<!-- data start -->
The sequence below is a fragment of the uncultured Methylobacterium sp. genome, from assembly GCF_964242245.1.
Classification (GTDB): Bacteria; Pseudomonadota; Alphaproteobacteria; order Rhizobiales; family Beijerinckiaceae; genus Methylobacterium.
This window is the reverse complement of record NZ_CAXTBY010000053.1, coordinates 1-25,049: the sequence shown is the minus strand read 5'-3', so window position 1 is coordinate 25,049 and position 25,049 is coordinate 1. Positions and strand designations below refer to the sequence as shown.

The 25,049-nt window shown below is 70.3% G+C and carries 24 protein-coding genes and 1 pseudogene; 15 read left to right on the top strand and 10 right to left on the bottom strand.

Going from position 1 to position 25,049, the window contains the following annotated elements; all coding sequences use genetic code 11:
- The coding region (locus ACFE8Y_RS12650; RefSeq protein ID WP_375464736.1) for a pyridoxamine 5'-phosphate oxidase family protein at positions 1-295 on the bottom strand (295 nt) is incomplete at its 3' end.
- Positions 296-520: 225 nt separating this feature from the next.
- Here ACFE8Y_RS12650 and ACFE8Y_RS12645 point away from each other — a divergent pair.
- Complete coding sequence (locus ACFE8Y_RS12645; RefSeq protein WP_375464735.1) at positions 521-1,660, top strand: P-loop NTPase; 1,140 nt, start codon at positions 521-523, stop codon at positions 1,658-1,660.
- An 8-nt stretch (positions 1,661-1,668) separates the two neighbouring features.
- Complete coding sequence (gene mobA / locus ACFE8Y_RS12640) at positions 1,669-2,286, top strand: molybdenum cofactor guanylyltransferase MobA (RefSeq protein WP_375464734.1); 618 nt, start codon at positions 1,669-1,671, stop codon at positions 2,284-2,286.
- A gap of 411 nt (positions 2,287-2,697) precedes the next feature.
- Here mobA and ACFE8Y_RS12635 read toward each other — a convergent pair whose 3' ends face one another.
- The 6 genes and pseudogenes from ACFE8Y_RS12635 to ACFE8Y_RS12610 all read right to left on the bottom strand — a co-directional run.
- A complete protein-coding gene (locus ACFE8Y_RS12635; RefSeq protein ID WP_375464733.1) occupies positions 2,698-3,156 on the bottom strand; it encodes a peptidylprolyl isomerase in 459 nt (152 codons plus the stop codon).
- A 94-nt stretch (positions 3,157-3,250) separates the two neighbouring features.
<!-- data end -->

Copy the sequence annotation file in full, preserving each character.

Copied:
The sequence below is a fragment of the uncultured Methylobacterium sp. genome, from assembly GCF_964242245.1.
Classification (GTDB): Bacteria; Pseudomonadota; Alphaproteobacteria; order Rhizobiales; family Beijerinckiaceae; genus Methylobacterium.
This window is the reverse complement of record NZ_CAXTBY010000053.1, coordinates 1-25,049: the sequence shown is the minus strand read 5'-3', so window position 1 is coordinate 25,049 and position 25,049 is coordinate 1. Positions and strand designations below refer to the sequence as shown.

The 25,049-nt window shown below is 70.3% G+C and carries 24 protein-coding genes and 1 pseudogene; 15 read left to right on the top strand and 10 right to left on the bottom strand.

Going from position 1 to position 25,049, the window contains the following annotated elements; all coding sequences use genetic code 11:
- The coding region (locus ACFE8Y_RS12650; RefSeq protein ID WP_375464736.1) for a pyridoxamine 5'-phosphate oxidase family protein at positions 1-295 on the bottom strand (295 nt) is incomplete at its 3' end.
- Positions 296-520: 225 nt separating this feature from the next.
- Here ACFE8Y_RS12650 and ACFE8Y_RS12645 point away from each other — a divergent pair.
- Complete coding sequence (locus ACFE8Y_RS12645; RefSeq protein WP_375464735.1) at positions 521-1,660, top strand: P-loop NTPase; 1,140 nt, start codon at positions 521-523, stop codon at positions 1,658-1,660.
- An 8-nt stretch (positions 1,661-1,668) separates the two neighbouring features.
- Complete coding sequence (gene mobA / locus ACFE8Y_RS12640) at positions 1,669-2,286, top strand: molybdenum cofactor guanylyltransferase MobA (RefSeq protein WP_375464734.1); 618 nt, start codon at positions 1,669-1,671, stop codon at positions 2,284-2,286.
- A gap of 411 nt (positions 2,287-2,697) precedes the next feature.
- Here mobA and ACFE8Y_RS12635 read toward each other — a convergent pair whose 3' ends face one another.
- The 6 genes and pseudogenes from ACFE8Y_RS12635 to ACFE8Y_RS12610 all read right to left on the bottom strand — a co-directional run.
- A complete protein-coding gene (locus ACFE8Y_RS12635; RefSeq protein ID WP_375464733.1) occupies positions 2,698-3,156 on the bottom strand; it encodes a peptidylprolyl isomerase in 459 nt (152 codons plus the stop codon).
- A 94-nt stretch (positions 3,157-3,250) separates the two neighbouring features.